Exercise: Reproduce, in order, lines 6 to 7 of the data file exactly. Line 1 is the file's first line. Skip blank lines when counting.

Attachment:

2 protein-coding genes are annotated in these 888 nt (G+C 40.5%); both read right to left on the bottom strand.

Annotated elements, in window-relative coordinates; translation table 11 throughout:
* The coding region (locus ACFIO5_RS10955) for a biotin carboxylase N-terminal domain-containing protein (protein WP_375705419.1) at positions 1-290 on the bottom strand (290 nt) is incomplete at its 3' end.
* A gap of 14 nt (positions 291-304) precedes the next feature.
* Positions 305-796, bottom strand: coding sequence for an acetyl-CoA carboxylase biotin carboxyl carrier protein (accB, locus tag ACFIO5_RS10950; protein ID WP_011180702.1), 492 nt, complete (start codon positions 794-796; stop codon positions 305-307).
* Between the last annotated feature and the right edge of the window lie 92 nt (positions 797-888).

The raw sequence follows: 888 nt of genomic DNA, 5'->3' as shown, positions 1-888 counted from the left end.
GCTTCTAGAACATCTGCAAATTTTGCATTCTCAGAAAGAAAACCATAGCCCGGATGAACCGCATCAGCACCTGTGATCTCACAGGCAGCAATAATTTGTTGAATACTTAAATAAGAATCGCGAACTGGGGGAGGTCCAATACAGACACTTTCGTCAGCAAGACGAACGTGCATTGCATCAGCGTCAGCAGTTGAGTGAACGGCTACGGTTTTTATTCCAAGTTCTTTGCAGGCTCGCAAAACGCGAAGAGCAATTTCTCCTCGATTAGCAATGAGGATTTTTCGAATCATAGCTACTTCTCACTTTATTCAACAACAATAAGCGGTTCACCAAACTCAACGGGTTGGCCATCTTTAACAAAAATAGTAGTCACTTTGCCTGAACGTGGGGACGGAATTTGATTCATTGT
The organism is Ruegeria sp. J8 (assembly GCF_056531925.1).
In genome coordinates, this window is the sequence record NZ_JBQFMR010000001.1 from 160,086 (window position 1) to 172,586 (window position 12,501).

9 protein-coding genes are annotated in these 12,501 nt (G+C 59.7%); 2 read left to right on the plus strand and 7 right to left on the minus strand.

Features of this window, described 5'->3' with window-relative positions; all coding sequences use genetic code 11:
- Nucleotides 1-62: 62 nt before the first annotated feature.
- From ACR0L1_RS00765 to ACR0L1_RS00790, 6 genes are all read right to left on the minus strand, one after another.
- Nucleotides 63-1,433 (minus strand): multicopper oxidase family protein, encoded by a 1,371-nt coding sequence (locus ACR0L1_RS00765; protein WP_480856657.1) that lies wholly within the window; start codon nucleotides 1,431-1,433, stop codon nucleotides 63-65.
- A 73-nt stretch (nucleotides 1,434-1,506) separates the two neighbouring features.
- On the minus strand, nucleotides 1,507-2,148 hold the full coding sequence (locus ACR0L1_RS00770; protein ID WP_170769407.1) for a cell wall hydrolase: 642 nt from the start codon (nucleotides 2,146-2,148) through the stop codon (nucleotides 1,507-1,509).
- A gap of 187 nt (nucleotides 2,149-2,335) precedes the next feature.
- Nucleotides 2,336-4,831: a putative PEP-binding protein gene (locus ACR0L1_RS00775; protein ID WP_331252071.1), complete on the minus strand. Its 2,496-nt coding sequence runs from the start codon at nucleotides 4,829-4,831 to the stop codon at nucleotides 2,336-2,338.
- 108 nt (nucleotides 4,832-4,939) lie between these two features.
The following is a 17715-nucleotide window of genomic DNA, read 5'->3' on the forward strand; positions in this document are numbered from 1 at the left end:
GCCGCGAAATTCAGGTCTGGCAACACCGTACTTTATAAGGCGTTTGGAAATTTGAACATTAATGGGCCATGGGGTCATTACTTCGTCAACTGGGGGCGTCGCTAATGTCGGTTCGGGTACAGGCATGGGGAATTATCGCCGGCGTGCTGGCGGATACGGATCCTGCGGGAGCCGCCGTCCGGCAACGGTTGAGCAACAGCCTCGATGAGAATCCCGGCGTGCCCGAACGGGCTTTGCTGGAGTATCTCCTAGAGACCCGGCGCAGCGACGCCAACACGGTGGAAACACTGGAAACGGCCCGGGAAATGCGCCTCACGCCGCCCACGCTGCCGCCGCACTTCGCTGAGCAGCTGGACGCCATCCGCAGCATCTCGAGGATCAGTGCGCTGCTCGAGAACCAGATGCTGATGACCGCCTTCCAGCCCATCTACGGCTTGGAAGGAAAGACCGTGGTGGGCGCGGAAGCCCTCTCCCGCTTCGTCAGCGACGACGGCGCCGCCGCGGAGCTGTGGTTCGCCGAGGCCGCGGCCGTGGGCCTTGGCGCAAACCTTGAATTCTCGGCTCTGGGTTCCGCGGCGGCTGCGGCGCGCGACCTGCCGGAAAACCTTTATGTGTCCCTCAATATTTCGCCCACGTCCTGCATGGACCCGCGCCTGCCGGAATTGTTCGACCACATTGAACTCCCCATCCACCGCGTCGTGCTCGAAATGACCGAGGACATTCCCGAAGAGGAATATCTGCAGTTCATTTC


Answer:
* Between the last annotated feature and the right edge of the window lie 92 nt (positions 797-888).

The raw sequence follows: 888 nt of genomic DNA, 5'->3' as shown, positions 1-888 counted from the left end.